The film only barely touches on Omar Ali-Shah‘s financial games on Dick’s studio. He cooked the books, and didn’t do a very good job of it. Everyone was aware of his discrepencies. A hurtful separation with the Idres Shah (Omar’s brother) who wrote the book on Nasrudin which Dick had illustrated and was now animating as an animated feature. They left with any permission to do a feature starring their character. Dick had to completely overhaul his animated feature and rework the script as well as most of the completed animation. A setback.
The Thief and the Cobbler emerged, and Dick worked his tail off, destroying several marriages in the way of his work. He worked through The Christmas Carol, Raggedy Ann, Ziggy and Roger Rabbit all in pursuit of financial stability. He finally got the budget he asked for to produce The Thief, and sure enough, it wasn’t sufficient. Dick ran out of money without completing the movie, and the insurance company, the Completion Bond Co, was forced to step in and take possession of Dick’s movie, which now belonged to the Completion Bond Co. They hired 2nd rate all the way to rework the film, trying to make what they felt would be a success out of it. A friend who was a final checker on the movie, had to visit the morgue for drawings that could be reused. She came upon a mass of broken and crushed boxes with artwork spilling out covering the warehouse’s entire cemnt floor. This was the artwork that took many hours to color since its rendering was so delicately done in England.
That, to me, was the sad ending. Tissa David had worked for more than a year animating the twin sisters, Yum Yum and her twin sister, Mee Mee. Tissa was left behind, and Dick cut Mee Mee from the film, reworking some of Tissa’s animation. I sat next to Tissa watching the Fred Calvert version of the film; I was aghast. Tissa was quietly sad as if a friend had died. It was a bit reminiscent of our watching Watership Down together after Hubley had been fired and had died of heart complications. We both cried during the “Bright Eyes” sequence of that film. Watchya gonna do?
Kevin Schreck captured the feeling of that film -The Thief and the Cobbler, I mean -in all its disappointment. He’s a young film maker, and seems to have caught Dick Williams in this documentary. That’s plenty.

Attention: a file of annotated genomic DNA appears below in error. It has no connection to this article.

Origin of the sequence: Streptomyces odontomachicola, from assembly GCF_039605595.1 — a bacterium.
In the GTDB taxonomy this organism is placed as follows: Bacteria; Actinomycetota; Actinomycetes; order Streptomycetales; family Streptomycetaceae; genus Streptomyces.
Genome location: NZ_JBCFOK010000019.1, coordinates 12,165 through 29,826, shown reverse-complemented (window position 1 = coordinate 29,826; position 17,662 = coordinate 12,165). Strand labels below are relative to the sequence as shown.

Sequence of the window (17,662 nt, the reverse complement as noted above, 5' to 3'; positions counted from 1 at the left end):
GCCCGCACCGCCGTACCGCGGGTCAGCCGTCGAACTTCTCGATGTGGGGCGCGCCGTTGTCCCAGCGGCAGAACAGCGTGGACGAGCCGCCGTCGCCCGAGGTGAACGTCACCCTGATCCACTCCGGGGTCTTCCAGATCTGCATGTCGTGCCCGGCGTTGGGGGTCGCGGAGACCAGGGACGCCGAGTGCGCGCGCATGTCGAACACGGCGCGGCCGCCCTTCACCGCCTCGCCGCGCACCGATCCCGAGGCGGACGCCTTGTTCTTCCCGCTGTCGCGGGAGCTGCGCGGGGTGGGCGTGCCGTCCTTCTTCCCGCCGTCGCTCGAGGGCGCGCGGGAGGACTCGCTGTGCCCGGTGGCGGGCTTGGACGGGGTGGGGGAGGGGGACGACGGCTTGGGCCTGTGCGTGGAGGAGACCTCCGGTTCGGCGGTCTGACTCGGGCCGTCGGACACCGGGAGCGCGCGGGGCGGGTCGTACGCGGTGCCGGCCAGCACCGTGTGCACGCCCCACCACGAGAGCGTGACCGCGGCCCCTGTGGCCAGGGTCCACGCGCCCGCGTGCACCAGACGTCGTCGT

Signe Baumane shared this film with me yesterday; a friend of hers in Latvia. had sent it to her, and she wanted to see what I thought. The film went to Clermont Ferrand and 70 other festivals. It’s a real beauty and I couldn’t help but share it with you. I hope you enjoy it as much as I did.
Jim Hill has a piece in The Huffington Post about The Croods talking about its history – when it was to be done by Aardman and was co-authored by John Cleese. How and why it’s changed is revealed in this article.
Though in one sweeping sentence Hill says, “… Aardman Animations stepped away from its five-picture deal with DreamWorks Animation.” I question whether that’s what happened and if it can be so casually dismissed for the purpose of this puff piece. But it’s Jim Hill, so we’ll not get a full story.
Pictured to the right The Croods directors, Chris Sanders and Kirk DeMicco.
Speaking of Dreamworks, they are performing a “crood” measure. They’ve promised to lay off some 350 of their 2200 employees by the end of the year. I doubt this has anything to do with what is happening in Washington, but certainly that isn’t helping. Perhaps Katzenberg can help get some of the idiots in congress to “lose their jobs” by 2014. Maybe that’d help our economy. This news of the layoffs came from a Hollywood Reporter story and really has all to do with the poor performance of The Rise of the Guardians.